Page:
inequality is universal: has positive function such as assuring that most important positions in society are filled by the most competent people.
What is Marx's view of social stratification?
the conflict view including the proletariat and the capitalists. workers accept the dominant ideology of the functional view of stratification.
What did Marx predict would happen in the conflict view of stratification?
He felt that workers would overthrow into a socialist society and then a classless society.
What did Weber argue about stratification?
saw class in three deimensions: class status and power.
What is income?
the omey people recieve as rents, royalties,wages or profits.
what is wealth?
the property or economic resources owned by someone and not required for immediate consumption like buildings, cars, bank accvounts, etc.
What are the capitalists?
The super-rich top 1% who own more than the entire bottom 90%
What is the upper-middle class?
about 14% of te population. Income around $75,000 or more
What is the lower middle class?
About 30% of the population income around $40,000 per year
What is the working class?
Around 30% of the population with an income of around 25,000
What are the working poor?
About 22% belong to this class. live paycheck to paycheck.
What is the underclass?
survive only through social services. less than $13,000 per year.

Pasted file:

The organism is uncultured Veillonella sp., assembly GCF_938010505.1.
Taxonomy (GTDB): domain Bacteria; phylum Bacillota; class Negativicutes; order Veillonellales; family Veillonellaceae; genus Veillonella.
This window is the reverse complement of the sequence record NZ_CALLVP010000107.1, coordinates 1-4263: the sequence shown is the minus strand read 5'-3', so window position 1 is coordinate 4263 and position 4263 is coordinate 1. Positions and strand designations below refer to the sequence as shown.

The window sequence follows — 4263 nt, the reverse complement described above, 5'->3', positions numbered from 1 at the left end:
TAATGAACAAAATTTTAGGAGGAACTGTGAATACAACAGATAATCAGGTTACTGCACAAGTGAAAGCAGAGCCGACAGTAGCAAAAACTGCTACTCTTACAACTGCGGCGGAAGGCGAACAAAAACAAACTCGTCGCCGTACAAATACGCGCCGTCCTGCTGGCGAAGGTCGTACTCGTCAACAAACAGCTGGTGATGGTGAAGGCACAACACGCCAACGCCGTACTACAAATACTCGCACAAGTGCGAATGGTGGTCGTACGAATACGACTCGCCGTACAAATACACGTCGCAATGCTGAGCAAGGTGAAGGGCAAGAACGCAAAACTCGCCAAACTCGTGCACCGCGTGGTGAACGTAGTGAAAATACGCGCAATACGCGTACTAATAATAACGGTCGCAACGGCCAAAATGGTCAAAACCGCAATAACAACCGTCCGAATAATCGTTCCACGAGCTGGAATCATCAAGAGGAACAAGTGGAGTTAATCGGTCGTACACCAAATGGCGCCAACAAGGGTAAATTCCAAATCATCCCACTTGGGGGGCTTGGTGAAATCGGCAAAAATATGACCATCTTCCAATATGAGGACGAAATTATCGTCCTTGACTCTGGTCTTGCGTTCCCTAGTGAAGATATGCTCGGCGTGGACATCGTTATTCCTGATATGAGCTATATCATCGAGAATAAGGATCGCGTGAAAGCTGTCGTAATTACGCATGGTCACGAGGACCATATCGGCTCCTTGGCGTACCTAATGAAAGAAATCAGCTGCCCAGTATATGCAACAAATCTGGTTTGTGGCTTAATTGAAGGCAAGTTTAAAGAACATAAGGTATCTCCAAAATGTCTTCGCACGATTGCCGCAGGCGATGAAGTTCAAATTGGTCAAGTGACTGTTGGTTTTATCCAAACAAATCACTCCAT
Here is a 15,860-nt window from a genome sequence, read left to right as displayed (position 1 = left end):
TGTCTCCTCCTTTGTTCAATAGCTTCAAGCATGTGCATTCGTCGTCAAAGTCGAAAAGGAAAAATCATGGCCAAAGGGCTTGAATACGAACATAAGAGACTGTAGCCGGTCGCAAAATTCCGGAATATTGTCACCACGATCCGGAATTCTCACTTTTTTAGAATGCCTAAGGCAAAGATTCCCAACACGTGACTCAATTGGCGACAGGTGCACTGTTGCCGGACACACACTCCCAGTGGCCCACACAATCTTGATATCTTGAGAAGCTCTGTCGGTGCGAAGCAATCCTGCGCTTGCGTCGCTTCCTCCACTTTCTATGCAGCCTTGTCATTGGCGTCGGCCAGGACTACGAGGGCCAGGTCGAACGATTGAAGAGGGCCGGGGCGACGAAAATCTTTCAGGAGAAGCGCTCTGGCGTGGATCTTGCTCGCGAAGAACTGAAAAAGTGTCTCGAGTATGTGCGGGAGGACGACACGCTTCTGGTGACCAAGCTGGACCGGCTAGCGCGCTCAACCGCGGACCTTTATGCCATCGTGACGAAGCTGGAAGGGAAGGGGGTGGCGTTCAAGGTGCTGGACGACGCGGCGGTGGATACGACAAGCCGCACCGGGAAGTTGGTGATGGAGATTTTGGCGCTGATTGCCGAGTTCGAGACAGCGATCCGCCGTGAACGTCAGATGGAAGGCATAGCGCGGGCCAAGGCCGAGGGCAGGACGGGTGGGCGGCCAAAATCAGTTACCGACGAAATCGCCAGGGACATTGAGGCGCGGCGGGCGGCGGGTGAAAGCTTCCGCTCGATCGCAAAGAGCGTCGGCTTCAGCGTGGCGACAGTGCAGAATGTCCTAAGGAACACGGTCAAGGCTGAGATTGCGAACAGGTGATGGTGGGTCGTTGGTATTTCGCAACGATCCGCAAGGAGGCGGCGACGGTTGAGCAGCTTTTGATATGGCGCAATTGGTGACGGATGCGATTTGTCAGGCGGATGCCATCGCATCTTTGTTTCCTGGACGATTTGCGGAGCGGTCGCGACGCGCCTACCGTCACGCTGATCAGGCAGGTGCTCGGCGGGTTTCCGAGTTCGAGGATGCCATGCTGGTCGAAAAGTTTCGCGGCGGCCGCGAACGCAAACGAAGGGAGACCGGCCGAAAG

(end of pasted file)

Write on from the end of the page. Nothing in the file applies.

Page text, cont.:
What is social mobility?
chaging one's social status and changing one's social ranking in the stratification system
Did you know that Black and Latinos are 3 times as likely to be poor as are white?
Now you know.
Where is poverty most common?
central cities and rurual areas.
What are nuclear families?
family units in which a husband and his wife and their children live in the same household
What is endogamy or homogamy?
when people in the same social categories can marry
What is exogamy?
when people in different social categories marry.
What is the structural-functional theory of families?
provides socialization, social placement,
What is marital satisfaction?
the degree to which a marriage is positive or rewarding.
What is the marriage squeeze?
an imbalange of marriage-agedmen and women where one sex has substantially more limited pool of eligible marriage partners
What is a centralized economy?
concentrates economic decision-making power with a small number of individuals or firms or more likely with the state.
What is a decentralized economy?
disperses economic decision making power among a wide range of households, firms, and individuals
What is the primary, secondary and tertiary sectors of work?
primary is agricultural, labor intenseive
secondary is ooods producing, capital intensive
tertiary is service sector, knowledge intensive
What are the primary and secondary labor markets?
the primary labor market has good working conditions, high pay, e job security, etc. secondary does not. temp workers, etc.
who's theory was the rationalization of work?
max weber
What is the demographic transition?
it occurs when countries change from high birthrates and death rates to low birthrates and death rates.
What are the three phases of demographic transisiton?
1)high birth rates and death rates, with little population growth
2)declining death rates due largely to reductions in infant mortality, with little or no reduction in birth rates, resulting in high population growth
3)low birth rates and death rates, with little population growth
What is the population equation?
Population=Population+births-death+net migration
What is the fertility rate?
average number of children born per woman over her lifetime
total birth rate
average number of live births per thousand women